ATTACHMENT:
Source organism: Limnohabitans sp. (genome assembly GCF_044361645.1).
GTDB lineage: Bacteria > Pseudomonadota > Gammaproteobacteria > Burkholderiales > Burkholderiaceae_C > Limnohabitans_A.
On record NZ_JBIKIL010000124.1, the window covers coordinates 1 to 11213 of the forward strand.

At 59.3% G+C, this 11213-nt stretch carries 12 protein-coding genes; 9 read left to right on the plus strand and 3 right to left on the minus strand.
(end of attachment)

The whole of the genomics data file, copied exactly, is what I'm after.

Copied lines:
Source organism: Limnohabitans sp. (genome assembly GCF_044361645.1).
GTDB lineage: Bacteria > Pseudomonadota > Gammaproteobacteria > Burkholderiales > Burkholderiaceae_C > Limnohabitans_A.
On record NZ_JBIKIL010000124.1, the window covers coordinates 1 to 11213 of the forward strand.

At 59.3% G+C, this 11213-nt stretch carries 12 protein-coding genes; 9 read left to right on the plus strand and 3 right to left on the minus strand.